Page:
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Aaron Mathews, Lamont Wade and a City Divided

Aaron Mathews, Lamont Wade and a City Divided

PITTSBURGH and CLAIRTON, Pa. — Coming into their rivalry battle on Saturday, Pitt and Penn State made very minimal changes to their depth charts this week.

That means that at cornerback, 2016 Clairton grad and five-star freshman Lamont Wade will be the Penn State’s nickel corner and will probably see plenty of time against Pitt.

On the other side of the field, 2015 Clairton grad and Pitt sophomore Aaron Mathews will likely be Pitt’s third option behind Quadree Henderson and Jester Weah in the passing game.

Wade will typically cover the slot receiver against Pitt, which is usually Henderson or Maurice Ffrench, but it’s a place Mathews has lined up before, potentially pitting the two friends and former Clairton stars against one another on one of college football’s biggest stages.

Aaron Mathews. — DAVID HAGUE

“They got me on the inside a little here and there,” Mathews said this spring. “When I go in as the ‘Z’ receiver, that’s when me and (Weah) are on the same side of the field.”

Whether Mathews and Wade line up against one another or not, it’s made the already important rivalry a bit more fun for the Clairton football family.

“That’s been on my mind since we beat them last year, playing them again this year,” Mathews said.

And make no mistake, the Clairton football program is a family, both in the literal sense of the word — Bears head coach Wayne Wade is Lamont’s uncle — and the figurative sense as the teammates from the tiny community that hugs the Monongahela River grew up and bonded through football.

Lamont Wade works out at Clairton High School -- ALAN SAUNDERS

Lamont Wade works out at Clairton High School — ALAN SAUNDERS

“For us, it’s definitely a proud moment to have two guys at such great programs and amazing teams be able to face each other,” Wayne Wade said this week. “I would imagine Lamont and Aaron will have fun come this Saturday. They’ll enjoy playing against each other. It’ll be something they’ll remember for the rest of their lives.”

“When you go through those hallways together at Clairton High School, go to that stadium every day together, you just create a bond that can’t be broken,” Mathews added. “That’s why I say I love that dude (Wade). Me and him, we were on that field from the time he came to high school. That’s why it’s always going to be there between me and him, no matter what happens.”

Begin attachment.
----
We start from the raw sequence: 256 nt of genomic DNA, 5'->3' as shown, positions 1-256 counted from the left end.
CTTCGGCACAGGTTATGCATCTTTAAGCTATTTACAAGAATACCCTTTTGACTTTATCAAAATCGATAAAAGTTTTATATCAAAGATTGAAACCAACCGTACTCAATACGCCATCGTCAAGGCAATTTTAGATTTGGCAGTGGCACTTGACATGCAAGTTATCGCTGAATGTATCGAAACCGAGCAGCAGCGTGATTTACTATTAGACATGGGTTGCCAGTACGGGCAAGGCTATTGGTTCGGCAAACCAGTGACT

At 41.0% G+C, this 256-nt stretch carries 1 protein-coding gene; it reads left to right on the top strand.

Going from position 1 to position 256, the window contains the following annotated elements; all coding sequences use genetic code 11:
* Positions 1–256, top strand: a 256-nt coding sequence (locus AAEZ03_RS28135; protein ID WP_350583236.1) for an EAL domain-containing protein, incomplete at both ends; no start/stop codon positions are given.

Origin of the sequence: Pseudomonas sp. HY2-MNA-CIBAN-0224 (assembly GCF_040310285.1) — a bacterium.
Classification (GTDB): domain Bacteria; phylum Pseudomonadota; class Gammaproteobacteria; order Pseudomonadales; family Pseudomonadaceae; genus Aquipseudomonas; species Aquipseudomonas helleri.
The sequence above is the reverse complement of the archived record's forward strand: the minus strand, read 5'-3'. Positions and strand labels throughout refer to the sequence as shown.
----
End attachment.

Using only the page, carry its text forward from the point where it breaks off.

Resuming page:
Clairton is not just a small community, it’s one where football is seen a part of the civic fabric. Economically depressed since the fall of the steel industry, the football team and the success of its players after they graduate is a point of pride in the community.

“It’s holding the city together right now,” Lamont Wade said to me in 2016. “It’s something that brings everybody in the city together.”

On that note, there doesn’t seem to be a partisan bias amongst those closest to the Clairton program. Pitt or Penn State victory, they’re thrilled to see their former players performing well at such a high level.

Well, some of them. Former Clairton star and Pitt safety Terrish Webb is decidedly partisan. After taking part in Pitt’s 42-39 victory a year ago, he’s heading to Happy Valley this year as a fan to try to see Pitt take another victory.

“Oh yeah, you know I am,” Webb said, laughing. “I think it’s going to be very special for them. They played with each other in high school. It’s going to be an exciting Saturday. … I feel like everyone just wants to see them do well.”

If for some reason Mathews and Wade do match up against one another on the field, who would have the advantage? Well, Mathews has about six inches in height on his former teammate, but those in the know say it might be more even than one would think.

“You know what, I would say it’s 50-50, because Lamont is a very skilled kid, but Aaron has the size on him a little bit,” Wayne Wade said.”I would judge that 50-50.”

“I’m going to have to give that a 50-50,” Webb agreed, setting aside his own allegiance.

As far as a less partisan standpoint, Mathews thinks he has an edge.

“No, it’s a wrap for him,” Mathews said. “I’ve gotta dog on him. I love that dude to death. We played together in high school, but now we’re rivals. The love is going to be there after the game, but in between these lines, he knows how it has to go down.”

Penn State did not make Wade available for comment this week. Might he have the last word on Saturday? We’ll find out.

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3 Comments on "Aaron Mathews, Lamont Wade and a City Divided"

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Tackle made by Hugh
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This story is what you would love to read every year.
PSU and WVU need to be on the schedule forever!!!!!!!

Joe
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This is what makes this game so special..there is really no good excuse that these two teams don’t play every year.

T
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I thought Nardouchie said Pitt players were off limits to the media this week?

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